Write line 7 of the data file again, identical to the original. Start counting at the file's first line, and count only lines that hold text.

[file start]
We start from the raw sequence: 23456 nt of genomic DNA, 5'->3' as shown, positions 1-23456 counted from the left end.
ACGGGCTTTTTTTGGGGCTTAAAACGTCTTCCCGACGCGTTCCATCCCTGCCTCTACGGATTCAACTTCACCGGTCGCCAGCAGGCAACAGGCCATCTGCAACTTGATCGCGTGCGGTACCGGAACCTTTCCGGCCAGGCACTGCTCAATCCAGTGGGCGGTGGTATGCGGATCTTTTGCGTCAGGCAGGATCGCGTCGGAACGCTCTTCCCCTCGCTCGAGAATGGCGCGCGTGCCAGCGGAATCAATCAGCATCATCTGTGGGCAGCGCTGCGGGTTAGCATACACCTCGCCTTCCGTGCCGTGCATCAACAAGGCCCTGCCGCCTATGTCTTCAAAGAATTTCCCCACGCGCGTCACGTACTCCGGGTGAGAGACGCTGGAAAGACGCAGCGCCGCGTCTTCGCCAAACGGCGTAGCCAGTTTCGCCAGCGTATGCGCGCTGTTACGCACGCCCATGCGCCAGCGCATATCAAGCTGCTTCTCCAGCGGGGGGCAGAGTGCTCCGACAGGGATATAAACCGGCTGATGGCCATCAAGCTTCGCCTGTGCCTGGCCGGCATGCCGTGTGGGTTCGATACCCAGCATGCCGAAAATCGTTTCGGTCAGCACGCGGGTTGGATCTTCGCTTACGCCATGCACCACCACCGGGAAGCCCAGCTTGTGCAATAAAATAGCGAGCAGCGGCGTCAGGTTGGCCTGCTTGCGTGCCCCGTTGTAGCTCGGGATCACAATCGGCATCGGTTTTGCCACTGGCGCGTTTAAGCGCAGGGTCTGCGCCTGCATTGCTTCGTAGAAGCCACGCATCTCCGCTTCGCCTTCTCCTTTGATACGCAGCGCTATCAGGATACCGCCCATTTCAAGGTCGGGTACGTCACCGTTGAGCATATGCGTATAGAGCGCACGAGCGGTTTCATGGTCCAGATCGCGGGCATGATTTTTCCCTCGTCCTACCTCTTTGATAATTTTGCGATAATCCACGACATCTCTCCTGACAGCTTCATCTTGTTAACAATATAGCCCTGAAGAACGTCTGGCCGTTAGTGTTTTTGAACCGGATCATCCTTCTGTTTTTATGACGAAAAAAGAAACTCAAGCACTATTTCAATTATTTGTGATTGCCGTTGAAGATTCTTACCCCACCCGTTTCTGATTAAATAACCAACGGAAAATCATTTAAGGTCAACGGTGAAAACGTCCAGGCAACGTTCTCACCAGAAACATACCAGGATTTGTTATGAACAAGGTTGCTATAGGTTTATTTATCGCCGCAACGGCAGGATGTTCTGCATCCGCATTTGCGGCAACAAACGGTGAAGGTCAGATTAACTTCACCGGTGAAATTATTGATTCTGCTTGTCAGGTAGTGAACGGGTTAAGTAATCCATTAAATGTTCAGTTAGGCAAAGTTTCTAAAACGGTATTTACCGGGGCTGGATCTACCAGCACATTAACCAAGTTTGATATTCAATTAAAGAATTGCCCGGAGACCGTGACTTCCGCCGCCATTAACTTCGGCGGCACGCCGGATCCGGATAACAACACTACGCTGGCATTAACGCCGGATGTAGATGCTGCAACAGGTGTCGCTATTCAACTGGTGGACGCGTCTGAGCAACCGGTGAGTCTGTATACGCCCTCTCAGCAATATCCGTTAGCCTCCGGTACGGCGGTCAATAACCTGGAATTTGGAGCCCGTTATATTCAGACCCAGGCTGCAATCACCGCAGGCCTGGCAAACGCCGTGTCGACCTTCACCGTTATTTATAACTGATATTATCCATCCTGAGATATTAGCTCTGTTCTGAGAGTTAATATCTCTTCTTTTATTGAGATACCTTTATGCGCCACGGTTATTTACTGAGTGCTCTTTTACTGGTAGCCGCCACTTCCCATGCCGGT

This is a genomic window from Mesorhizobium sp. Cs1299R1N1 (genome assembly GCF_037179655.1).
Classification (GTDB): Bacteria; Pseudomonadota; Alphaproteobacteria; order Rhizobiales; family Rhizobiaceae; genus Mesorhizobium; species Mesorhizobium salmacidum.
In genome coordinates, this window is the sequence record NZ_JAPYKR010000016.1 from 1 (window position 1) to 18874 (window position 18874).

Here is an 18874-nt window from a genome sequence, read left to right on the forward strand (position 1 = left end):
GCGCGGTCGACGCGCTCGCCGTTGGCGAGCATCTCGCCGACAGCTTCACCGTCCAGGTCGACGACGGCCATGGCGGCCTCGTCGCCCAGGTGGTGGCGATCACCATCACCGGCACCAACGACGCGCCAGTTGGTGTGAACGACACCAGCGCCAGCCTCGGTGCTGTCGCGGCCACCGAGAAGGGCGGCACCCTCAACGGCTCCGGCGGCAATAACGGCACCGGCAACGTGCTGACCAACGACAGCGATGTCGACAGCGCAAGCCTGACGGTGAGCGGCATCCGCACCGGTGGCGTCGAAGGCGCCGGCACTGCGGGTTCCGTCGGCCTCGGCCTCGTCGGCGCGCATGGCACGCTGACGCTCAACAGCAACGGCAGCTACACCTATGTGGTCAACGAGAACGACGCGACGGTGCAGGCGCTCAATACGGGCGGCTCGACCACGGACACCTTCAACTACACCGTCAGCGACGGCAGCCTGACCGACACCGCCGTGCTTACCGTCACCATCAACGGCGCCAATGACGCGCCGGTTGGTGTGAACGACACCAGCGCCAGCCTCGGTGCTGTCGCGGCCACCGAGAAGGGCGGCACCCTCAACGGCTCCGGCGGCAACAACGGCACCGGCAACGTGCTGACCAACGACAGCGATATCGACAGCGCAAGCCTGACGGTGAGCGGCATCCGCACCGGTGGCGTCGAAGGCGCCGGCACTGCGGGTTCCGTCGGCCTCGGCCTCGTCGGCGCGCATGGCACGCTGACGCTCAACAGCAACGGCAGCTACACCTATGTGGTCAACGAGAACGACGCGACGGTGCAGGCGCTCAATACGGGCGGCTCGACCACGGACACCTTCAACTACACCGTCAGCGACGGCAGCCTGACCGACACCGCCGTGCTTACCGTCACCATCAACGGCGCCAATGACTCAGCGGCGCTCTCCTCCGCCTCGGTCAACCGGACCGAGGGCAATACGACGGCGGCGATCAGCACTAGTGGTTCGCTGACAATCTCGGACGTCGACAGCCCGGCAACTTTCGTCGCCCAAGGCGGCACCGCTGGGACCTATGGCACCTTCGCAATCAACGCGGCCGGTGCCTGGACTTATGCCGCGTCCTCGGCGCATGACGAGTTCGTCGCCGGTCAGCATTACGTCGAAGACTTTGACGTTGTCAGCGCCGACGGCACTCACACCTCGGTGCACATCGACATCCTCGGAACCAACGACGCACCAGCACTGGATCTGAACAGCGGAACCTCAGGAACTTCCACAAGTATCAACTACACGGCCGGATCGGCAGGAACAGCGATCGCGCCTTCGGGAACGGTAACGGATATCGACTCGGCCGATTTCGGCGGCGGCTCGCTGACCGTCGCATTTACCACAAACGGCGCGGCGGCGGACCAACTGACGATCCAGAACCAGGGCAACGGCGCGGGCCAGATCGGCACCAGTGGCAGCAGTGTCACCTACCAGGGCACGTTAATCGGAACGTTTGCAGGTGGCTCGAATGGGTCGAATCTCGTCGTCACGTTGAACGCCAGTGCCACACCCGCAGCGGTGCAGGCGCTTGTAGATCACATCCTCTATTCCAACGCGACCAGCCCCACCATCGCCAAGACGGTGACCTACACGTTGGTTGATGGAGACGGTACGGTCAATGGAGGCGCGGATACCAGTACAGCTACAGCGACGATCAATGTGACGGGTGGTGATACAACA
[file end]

GCGCGGTCGACGCGCTCGCCGTTGGCGAGCATCTCGCCGACAGCTTCACCGTCCAGGTCGACGACGGCCATGGCGGCCTCGTCGCCCAGGTGGTGGCGATCACCATCACCGGCACCAACGACGCGCCAGTTGGTGTGAACGACACCAGCGCCAGCCTCGGTGCTGTCGCGGCCACCGAGAAGGGCGGCACCCTCAACGGCTCCGGCGGCAATAACGGCACCGGCAACGTGCTGACCAACGACAGCGATGTCGACAGCGCAAGCCTGACGGTGAGCGGCATCCGCACCGGTGGCGTCGAAGGCGCCGGCACTGCGGGTTCCGTCGGCCTCGGCCTCGTCGGCGCGCATGGCACGCTGACGCTCAACAGCAACGGCAGCTACACCTATGTGGTCAACGAGAACGACGCGACGGTGCAGGCGCTCAATACGGGCGGCTCGACCACGGACACCTTCAACTACACCGTCAGCGACGGCAGCCTGACCGACACCGCCGTGCTTACCGTCACCATCAACGGCGCCAATGACGCGCCGGTTGGTGTGAACGACACCAGCGCCAGCCTCGGTGCTGTCGCGGCCACCGAGAAGGGCGGCACCCTCAACGGCTCCGGCGGCAACAACGGCACCGGCAACGTGCTGACCAACGACAGCGATATCGACAGCGCAAGCCTGACGGTGAGCGGCATCCGCACCGGTGGCGTCGAAGGCGCCGGCACTGCGGGTTCCGTCGGCCTCGGCCTCGTCGGCGCGCATGGCACGCTGACGCTCAACAGCAACGGCAGCTACACCTATGTGGTCAACGAGAACGACGCGACGGTGCAGGCGCTCAATACGGGCGGCTCGACCACGGACACCTTCAACTACACCGTCAGCGACGGCAGCCTGACCGACACCGCCGTGCTTACCGTCACCATCAACGGCGCCAATGACTCAGCGGCGCTCTCCTCCGCCTCGGTCAACCGGACCGAGGGCAATACGACGGCGGCGATCAGCACTAGTGGTTCGCTGACAATCTCGGACGTCGACAGCCCGGCAACTTTCGTCGCCCAAGGCGGCACCGCTGGGACCTATGGCACCTTCGCAATCAACGCGGCCGGTGCCTGGACTTATGCCGCGTCCTCGGCGCATGACGAGTTCGTCGCCGGTCAGCATTACGTCGAAGACTTTGACGTTGTCAGCGCCGACGGCACTCACACCTCGGTGCACATCGACATCCTCGGAACCAACGACGCACCAGCACTGGATCTGAACAGCGGAACCTCAGGAACTTCCACAAGTATCAACTACACGGCCGGATCGGCAGGAACAGCGATCGCGCCTTCGGGAACGGTAACGGATATCGACTCGGCCGATTTCGGCGGCGGCTCGCTGACCGTCGCATTTACCACAAACGGCGCGGCGGCGGACCAACTGACGATCCAGAACCAGGGCAACGGCGCGGGCCAGATCGGCACCAGTGGCAGCAGTGTCACCTACCAGGGCACGTTAATCGGAACGTTTGCAGGTGGCTCGAATGGGTCGAATCTCGTCGTCACGTTGAACGCCAGTGCCACACCCGCAGCGGTGCAGGCGCTTGTAGATCACATCCTCTATTCCAACGCGACCAGCCCCACCATCGCCAAGACGGTGACCTACACGTTGGTTGATGGAGACGGTACGGTCAATGGAGGCGCGGATACCAGTACAGCTACAGCGACGATCAATGTGACGGGTGGTGATACAACA